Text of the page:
Toronto—If viewed through the lens of its most common complaints—loud snoring, disrupted sleep, and excessive daytime sleepiness—obstructive sleep apnea (OSA) may seem to be more of an annoyance rather than a condition with potentially serious health effects. But the condition imposes considerable risks of developing cardiovascular abnormalities because of the repetitive cycles of snoring, airway collapse, and awakening. One reason for this increased risk is that low blood oxygen levels during these cycles induces harmful responses, such as hypertension, in the vasculature.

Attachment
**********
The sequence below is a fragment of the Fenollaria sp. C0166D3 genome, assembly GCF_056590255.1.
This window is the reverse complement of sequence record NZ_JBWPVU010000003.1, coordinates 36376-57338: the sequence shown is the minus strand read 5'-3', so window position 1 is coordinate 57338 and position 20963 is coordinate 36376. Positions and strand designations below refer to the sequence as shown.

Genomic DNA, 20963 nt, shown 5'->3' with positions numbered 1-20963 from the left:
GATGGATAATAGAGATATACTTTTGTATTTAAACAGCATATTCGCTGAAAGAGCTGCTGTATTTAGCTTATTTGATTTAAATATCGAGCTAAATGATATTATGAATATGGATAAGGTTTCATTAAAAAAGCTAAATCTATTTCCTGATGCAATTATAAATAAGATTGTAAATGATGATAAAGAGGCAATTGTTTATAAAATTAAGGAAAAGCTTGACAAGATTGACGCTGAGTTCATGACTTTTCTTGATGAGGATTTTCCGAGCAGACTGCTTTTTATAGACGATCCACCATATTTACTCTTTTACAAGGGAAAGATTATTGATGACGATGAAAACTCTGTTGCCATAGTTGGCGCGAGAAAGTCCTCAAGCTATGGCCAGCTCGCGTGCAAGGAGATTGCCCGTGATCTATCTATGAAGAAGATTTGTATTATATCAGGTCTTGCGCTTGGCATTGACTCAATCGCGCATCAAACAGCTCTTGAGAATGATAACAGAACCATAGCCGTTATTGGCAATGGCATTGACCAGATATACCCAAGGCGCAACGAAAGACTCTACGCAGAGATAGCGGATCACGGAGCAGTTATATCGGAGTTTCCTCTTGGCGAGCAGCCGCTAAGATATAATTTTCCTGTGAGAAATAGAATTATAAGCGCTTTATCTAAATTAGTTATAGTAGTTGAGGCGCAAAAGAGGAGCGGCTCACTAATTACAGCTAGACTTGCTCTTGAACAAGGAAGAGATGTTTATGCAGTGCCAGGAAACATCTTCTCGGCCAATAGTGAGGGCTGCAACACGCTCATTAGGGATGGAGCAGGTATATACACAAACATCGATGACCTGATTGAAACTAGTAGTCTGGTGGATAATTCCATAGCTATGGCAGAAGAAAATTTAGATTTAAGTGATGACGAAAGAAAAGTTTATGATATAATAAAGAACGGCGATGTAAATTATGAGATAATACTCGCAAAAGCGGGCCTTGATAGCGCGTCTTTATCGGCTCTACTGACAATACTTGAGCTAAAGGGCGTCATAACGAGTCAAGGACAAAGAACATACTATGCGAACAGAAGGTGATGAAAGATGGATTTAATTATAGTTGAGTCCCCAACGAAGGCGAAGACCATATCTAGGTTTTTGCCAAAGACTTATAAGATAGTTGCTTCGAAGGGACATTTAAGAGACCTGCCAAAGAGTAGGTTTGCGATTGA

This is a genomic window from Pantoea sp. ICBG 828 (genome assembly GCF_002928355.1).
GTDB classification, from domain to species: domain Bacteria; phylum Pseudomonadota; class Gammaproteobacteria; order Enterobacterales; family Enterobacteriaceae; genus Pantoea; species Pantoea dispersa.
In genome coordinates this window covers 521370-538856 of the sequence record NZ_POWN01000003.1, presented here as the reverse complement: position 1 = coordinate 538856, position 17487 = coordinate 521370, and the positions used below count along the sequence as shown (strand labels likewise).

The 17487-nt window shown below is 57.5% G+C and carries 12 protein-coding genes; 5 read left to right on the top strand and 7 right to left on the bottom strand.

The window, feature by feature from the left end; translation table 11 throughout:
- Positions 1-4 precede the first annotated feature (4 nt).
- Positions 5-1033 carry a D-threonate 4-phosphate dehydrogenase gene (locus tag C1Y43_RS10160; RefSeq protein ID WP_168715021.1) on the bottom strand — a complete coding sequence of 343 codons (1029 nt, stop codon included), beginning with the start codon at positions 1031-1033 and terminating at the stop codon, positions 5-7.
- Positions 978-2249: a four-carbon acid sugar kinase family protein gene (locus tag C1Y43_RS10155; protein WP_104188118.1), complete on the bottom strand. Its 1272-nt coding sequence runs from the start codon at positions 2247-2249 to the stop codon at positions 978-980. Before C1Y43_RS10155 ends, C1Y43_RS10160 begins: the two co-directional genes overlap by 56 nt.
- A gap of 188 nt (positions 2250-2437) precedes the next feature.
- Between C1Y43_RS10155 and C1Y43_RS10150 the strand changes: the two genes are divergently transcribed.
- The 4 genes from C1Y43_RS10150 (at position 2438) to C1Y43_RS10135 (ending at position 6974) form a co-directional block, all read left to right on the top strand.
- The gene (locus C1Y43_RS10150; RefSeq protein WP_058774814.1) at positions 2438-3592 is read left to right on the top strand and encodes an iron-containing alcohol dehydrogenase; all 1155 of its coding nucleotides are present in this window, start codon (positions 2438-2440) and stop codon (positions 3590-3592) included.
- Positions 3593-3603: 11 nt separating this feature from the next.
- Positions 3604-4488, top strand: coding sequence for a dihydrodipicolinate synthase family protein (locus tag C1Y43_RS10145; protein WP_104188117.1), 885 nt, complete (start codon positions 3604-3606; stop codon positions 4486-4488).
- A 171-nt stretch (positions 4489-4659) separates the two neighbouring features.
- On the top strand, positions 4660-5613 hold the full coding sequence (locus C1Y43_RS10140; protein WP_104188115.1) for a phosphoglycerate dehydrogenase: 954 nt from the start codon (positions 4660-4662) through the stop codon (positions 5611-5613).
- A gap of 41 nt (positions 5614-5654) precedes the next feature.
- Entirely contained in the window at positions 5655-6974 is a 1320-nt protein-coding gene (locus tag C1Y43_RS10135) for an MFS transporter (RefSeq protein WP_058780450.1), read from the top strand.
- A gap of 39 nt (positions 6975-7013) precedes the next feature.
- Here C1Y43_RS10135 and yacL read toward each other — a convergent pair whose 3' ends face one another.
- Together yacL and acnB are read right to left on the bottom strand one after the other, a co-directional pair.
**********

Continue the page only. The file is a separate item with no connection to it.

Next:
Hampton T. Sleep Apnea Linked to Cardiovascular Risks. JAMA. 2008;299(24):2841. doi:10.1001/jama.299.24.2841
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